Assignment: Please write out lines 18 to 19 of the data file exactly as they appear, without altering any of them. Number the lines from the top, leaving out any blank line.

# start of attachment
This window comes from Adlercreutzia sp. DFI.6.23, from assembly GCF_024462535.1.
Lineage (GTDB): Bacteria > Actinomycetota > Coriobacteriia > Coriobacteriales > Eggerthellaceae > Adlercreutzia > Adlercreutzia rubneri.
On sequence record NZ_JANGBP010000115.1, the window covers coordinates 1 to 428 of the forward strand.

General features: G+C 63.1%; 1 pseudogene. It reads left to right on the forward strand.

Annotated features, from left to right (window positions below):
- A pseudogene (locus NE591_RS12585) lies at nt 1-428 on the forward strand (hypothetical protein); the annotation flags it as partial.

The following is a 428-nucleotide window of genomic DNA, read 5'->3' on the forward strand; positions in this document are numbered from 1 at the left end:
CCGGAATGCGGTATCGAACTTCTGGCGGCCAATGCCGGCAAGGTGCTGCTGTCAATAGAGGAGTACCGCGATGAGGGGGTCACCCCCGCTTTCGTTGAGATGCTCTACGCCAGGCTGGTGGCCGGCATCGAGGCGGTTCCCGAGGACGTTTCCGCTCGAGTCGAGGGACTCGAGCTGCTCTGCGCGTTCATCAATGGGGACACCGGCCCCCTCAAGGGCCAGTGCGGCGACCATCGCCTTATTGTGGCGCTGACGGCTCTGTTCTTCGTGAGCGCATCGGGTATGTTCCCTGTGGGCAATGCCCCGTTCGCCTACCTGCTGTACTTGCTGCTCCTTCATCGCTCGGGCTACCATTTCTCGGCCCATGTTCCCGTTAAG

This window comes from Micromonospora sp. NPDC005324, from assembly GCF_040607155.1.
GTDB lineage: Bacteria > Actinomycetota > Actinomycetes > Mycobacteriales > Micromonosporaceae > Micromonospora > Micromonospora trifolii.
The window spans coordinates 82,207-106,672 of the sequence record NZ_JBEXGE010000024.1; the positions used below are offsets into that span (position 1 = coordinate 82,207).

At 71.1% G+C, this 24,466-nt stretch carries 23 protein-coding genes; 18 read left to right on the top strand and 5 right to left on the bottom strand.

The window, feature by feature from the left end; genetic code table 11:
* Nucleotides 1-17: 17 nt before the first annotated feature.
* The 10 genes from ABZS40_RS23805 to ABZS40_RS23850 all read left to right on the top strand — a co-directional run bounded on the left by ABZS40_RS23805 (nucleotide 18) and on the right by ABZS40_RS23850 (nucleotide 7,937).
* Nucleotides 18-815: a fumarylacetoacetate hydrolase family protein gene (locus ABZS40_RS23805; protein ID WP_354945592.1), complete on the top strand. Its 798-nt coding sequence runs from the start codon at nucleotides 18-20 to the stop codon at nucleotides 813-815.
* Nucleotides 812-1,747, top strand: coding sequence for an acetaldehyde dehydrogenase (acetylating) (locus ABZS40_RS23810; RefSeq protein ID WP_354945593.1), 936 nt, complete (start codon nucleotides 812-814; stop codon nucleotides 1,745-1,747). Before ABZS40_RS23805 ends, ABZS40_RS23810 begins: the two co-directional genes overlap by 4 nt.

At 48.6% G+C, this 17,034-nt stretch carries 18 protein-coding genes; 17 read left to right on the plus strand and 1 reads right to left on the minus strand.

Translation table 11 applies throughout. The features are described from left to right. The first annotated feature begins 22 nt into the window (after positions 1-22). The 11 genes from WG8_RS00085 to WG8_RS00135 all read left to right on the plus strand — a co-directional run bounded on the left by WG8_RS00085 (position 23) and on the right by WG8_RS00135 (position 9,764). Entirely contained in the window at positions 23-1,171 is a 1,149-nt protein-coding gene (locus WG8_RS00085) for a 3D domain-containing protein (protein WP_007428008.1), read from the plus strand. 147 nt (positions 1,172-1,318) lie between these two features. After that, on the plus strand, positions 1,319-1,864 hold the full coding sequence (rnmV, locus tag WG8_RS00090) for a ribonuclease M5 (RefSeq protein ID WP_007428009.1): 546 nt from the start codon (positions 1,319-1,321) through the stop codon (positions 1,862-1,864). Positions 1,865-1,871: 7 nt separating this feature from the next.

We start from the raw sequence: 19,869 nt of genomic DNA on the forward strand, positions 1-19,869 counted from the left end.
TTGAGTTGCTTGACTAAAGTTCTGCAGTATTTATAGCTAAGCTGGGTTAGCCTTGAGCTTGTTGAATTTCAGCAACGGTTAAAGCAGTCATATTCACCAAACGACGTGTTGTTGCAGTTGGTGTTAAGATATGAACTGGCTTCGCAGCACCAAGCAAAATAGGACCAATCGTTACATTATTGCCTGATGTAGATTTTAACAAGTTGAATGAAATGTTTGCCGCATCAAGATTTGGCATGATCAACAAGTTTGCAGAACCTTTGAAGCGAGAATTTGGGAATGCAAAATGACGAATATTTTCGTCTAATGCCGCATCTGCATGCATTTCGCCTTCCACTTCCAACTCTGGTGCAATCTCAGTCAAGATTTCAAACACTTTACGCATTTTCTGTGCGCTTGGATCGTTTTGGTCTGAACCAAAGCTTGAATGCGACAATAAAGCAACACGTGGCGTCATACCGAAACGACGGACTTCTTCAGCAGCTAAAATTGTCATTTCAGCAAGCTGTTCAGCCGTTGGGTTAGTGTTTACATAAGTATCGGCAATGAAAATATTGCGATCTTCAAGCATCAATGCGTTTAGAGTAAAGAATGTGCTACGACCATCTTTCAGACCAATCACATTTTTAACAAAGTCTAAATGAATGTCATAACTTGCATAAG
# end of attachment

At 48.6% G+C, this 17,034-nt stretch carries 18 protein-coding genes; 17 read left to right on the plus strand and 1 reads right to left on the minus strand.

Translation table 11 applies throughout. The features are described from left to right. The first annotated feature begins 22 nt into the window (after positions 1-22). The 11 genes from WG8_RS00085 to WG8_RS00135 all read left to right on the plus strand — a co-directional run bounded on the left by WG8_RS00085 (position 23) and on the right by WG8_RS00135 (position 9,764). Entirely contained in the window at positions 23-1,171 is a 1,149-nt protein-coding gene (locus WG8_RS00085) for a 3D domain-containing protein (protein WP_007428008.1), read from the plus strand. 147 nt (positions 1,172-1,318) lie between these two features. After that, on the plus strand, positions 1,319-1,864 hold the full coding sequence (rnmV, locus tag WG8_RS00090) for a ribonuclease M5 (RefSeq protein ID WP_007428009.1): 546 nt from the start codon (positions 1,319-1,321) through the stop codon (positions 1,862-1,864). Positions 1,865-1,871: 7 nt separating this feature from the next.